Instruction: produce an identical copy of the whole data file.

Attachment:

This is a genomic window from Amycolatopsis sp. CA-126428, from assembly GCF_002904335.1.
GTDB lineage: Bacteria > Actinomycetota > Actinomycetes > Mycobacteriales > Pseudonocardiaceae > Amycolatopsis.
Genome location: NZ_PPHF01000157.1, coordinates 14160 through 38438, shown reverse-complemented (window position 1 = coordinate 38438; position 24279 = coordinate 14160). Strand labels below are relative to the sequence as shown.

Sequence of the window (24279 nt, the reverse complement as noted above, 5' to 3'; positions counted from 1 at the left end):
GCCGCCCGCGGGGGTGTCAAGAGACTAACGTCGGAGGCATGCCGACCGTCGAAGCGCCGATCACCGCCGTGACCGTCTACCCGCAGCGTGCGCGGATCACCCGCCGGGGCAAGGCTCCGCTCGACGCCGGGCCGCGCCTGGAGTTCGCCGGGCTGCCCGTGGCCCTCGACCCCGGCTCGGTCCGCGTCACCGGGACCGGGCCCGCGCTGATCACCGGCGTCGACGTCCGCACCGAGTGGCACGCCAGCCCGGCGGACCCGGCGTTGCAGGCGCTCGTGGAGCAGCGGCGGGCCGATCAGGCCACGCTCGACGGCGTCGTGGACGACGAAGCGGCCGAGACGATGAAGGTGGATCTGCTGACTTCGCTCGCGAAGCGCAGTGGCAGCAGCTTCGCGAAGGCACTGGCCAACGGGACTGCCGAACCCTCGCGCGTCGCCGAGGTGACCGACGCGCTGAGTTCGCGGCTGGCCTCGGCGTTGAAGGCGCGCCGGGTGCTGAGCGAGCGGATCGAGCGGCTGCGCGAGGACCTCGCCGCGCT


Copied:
This is a genomic window from Amycolatopsis sp. CA-126428, from assembly GCF_002904335.1.
GTDB lineage: Bacteria > Actinomycetota > Actinomycetes > Mycobacteriales > Pseudonocardiaceae > Amycolatopsis.
Genome location: NZ_PPHF01000157.1, coordinates 14160 through 38438, shown reverse-complemented (window position 1 = coordinate 38438; position 24279 = coordinate 14160). Strand labels below are relative to the sequence as shown.

Sequence of the window (24279 nt, the reverse complement as noted above, 5' to 3'; positions counted from 1 at the left end):
GCCGCCCGCGGGGGTGTCAAGAGACTAACGTCGGAGGCATGCCGACCGTCGAAGCGCCGATCACCGCCGTGACCGTCTACCCGCAGCGTGCGCGGATCACCCGCCGGGGCAAGGCTCCGCTCGACGCCGGGCCGCGCCTGGAGTTCGCCGGGCTGCCCGTGGCCCTCGACCCCGGCTCGGTCCGCGTCACCGGGACCGGGCCCGCGCTGATCACCGGCGTCGACGTCCGCACCGAGTGGCACGCCAGCCCGGCGGACCCGGCGTTGCAGGCGCTCGTGGAGCAGCGGCGGGCCGATCAGGCCACGCTCGACGGCGTCGTGGACGACGAAGCGGCCGAGACGATGAAGGTGGATCTGCTGACTTCGCTCGCGAAGCGCAGTGGCAGCAGCTTCGCGAAGGCACTGGCCAACGGGACTGCCGAACCCTCGCGCGTCGCCGAGGTGACCGACGCGCTGAGTTCGCGGCTGGCCTCGGCGTTGAAGGCGCGCCGGGTGCTGAGCGAGCGGATCGAGCGGCTGCGCGAGGACCTCGCCGCGCT